“If one considers the wonders of nature, then painting does not equal landscape. But if one considers the wonders of brushwork, then landscape does not equal painting.”
–Dong Qichang (Ming Dynasty 1555-1636)
My work explores the role paint plays in our psychic understanding of land; and the inverse, that our relationship with land influences our understanding of paint.
Raised in a family of geologists and artists whose ancestors took part in the settling and mapping of the American West, I’ve inherited an affinity for its geography, atmosphere, history, and the dynamics of our interaction with it. I’m particularly drawn to the desert, where I spend a lot of time walking.
In my paintings, a vocabulary of flows and aggregates of watercolor, pigment, salts, and sediments, geometric patterns suggesting temple floors and mud cracks, and relics of native textural materials are superimposed over cartographic skeletons derived from satellite photos and digital maps. Additional structural or conceptual restraints might include bisection with a flat horizon–often turned on end, or an organizational grid based on the size of the paper, or time limitations. The larger pieces are hung frameless, as maps.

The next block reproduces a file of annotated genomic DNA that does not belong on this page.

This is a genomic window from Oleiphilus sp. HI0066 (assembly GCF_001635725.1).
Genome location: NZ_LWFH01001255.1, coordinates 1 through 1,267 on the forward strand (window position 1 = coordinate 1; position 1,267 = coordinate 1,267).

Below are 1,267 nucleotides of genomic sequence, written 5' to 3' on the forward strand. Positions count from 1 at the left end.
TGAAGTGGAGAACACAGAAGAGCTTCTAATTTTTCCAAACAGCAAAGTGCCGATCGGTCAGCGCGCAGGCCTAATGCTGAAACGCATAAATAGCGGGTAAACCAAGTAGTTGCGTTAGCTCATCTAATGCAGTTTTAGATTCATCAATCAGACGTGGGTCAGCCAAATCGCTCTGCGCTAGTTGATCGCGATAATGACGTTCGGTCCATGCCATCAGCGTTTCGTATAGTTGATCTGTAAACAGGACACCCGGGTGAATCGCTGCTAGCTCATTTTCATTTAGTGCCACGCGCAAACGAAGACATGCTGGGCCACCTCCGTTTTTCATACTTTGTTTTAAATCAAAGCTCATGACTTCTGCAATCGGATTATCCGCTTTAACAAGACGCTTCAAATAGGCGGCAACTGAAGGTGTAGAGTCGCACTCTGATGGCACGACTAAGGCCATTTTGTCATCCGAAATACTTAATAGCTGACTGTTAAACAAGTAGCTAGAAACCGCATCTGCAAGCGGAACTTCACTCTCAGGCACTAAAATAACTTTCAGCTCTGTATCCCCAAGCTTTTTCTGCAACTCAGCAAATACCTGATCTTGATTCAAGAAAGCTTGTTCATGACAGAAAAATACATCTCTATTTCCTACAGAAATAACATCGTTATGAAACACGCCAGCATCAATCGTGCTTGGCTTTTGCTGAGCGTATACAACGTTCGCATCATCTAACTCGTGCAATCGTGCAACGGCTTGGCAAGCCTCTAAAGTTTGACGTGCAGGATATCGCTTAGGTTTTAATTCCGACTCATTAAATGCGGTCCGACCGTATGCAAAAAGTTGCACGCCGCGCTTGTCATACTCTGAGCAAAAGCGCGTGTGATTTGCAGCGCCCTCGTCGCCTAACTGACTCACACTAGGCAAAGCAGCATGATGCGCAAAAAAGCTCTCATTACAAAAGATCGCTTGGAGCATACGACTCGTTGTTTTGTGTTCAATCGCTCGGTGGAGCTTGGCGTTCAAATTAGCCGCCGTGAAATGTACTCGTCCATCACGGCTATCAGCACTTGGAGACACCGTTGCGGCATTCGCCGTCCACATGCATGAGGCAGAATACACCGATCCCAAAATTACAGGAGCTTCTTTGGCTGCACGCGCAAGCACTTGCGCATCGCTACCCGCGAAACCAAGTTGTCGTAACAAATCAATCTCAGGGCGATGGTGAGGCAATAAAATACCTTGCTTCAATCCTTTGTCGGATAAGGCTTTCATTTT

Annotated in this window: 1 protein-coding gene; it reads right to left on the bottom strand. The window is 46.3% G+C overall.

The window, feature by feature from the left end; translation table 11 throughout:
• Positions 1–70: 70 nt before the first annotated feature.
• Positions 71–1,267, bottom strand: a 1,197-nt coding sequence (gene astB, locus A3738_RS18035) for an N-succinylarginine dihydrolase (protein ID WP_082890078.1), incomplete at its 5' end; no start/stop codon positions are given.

These abstract paintings are doorways into a giddy, poetic, possibly spiritual–but illogical–way of perceiving specific places as if for the first time–disoriented, identifying landmarks, looking to the horizon for stability, trying to make sense of it all. They nudge viewers toward a sensory understanding of what makes places matter. Color, texture, and atmosphere are paramount; historical, scientific, and formal accuracy are peripheral concerns.
“The physical act of painting is itself mysterious, profoundly disorienting,” said Darren Waterston. Like walking, the act of painting is a sequential process of unfolding revelations and recognition. I’m continually amazed by the physical ability of sediment suspended in water to describe ephemeral experiences employing the same elemental forces that sculpt land.